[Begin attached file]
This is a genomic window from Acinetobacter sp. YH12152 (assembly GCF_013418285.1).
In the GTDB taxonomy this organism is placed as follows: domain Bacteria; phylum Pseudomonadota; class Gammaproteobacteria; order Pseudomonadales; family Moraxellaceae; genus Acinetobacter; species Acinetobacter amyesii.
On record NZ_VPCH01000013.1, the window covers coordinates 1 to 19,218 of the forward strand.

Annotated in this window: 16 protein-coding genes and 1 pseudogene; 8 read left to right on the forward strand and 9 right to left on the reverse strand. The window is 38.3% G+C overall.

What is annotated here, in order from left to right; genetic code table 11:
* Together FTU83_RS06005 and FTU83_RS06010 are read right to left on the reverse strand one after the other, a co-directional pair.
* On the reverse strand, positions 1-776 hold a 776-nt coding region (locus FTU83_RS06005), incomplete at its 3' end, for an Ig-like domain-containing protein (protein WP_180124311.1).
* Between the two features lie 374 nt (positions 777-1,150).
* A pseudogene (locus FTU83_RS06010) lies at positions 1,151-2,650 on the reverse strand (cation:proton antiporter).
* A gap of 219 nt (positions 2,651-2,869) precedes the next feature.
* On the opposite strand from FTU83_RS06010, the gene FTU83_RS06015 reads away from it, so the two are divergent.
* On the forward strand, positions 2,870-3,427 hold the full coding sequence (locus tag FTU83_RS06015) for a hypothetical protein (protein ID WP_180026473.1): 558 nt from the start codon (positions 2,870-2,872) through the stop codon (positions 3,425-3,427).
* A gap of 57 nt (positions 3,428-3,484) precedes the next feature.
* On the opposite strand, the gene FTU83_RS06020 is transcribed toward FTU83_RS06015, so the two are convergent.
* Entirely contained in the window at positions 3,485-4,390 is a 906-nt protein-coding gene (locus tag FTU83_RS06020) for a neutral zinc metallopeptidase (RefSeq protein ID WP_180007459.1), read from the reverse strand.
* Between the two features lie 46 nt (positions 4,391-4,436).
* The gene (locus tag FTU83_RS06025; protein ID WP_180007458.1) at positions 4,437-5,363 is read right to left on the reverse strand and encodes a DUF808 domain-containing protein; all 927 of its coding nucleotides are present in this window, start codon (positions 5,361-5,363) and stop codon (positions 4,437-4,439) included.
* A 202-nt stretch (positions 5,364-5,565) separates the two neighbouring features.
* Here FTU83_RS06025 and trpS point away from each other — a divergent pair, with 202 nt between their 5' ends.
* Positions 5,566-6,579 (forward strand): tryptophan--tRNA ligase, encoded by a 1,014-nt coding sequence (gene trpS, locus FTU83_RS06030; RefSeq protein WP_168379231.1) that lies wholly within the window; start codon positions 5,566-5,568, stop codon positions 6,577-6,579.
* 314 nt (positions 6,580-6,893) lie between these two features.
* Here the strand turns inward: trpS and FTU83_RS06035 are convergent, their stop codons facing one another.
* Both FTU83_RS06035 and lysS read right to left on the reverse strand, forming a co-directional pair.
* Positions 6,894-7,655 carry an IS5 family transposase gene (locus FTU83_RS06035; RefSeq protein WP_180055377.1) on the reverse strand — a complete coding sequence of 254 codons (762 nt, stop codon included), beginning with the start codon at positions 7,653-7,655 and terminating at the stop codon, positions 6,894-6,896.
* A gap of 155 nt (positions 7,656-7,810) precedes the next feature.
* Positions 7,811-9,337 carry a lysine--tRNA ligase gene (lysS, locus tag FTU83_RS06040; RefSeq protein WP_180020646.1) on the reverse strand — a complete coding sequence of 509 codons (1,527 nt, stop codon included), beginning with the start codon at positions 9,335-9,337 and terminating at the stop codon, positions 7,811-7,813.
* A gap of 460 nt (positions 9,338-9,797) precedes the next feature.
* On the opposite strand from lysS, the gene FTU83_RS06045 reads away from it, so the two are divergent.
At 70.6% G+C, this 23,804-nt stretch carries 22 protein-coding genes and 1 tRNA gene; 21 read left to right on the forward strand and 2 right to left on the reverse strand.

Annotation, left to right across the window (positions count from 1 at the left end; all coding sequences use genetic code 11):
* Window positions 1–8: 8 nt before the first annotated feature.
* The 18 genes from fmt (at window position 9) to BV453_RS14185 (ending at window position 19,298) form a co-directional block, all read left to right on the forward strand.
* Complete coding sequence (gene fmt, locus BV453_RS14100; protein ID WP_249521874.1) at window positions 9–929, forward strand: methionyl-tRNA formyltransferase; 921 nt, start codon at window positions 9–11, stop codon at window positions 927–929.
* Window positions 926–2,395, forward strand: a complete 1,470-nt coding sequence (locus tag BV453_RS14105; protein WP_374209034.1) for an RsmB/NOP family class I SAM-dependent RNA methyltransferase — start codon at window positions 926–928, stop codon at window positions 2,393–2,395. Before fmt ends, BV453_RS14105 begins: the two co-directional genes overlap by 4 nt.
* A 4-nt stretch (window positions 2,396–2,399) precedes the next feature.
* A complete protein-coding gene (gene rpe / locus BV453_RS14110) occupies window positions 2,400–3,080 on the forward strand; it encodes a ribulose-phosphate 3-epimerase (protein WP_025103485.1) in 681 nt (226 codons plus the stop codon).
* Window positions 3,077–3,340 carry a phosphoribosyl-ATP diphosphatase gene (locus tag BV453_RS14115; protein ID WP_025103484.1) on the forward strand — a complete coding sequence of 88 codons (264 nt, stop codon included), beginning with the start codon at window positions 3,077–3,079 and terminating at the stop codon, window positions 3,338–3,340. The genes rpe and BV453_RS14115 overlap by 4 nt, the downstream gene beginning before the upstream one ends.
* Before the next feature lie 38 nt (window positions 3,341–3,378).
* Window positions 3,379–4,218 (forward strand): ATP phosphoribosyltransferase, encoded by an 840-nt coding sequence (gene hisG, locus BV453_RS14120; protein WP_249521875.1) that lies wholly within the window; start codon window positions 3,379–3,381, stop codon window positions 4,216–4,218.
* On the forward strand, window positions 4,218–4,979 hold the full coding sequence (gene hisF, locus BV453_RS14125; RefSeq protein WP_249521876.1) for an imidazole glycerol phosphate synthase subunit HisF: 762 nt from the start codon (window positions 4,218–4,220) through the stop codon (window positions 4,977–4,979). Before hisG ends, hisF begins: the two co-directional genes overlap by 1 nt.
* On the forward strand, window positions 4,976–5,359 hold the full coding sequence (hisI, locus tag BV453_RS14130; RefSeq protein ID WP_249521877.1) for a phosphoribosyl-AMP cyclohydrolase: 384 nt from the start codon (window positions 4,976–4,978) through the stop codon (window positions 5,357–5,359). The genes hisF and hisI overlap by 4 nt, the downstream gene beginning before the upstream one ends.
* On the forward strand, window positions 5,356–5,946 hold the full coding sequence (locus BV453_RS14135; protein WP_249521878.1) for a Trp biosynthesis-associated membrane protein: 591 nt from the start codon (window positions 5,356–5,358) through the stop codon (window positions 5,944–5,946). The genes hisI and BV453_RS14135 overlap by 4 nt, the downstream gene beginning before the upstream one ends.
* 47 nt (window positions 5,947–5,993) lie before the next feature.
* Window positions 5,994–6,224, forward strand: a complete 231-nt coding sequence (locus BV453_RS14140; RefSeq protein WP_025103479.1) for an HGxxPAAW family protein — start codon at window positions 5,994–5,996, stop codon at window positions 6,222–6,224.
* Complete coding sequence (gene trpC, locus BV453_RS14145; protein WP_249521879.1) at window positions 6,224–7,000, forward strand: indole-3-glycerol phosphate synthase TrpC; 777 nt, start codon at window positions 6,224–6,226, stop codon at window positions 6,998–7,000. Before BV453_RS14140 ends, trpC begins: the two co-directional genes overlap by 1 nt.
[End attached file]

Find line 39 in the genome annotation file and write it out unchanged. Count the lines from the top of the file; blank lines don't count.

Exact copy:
* Window positions 3,379–4,218 (forward strand): ATP phosphoribosyltransferase, encoded by an 840-nt coding sequence (gene hisG, locus BV453_RS14120; protein WP_249521875.1) that lies wholly within the window; start codon window positions 3,379–3,381, stop codon window positions 4,216–4,218.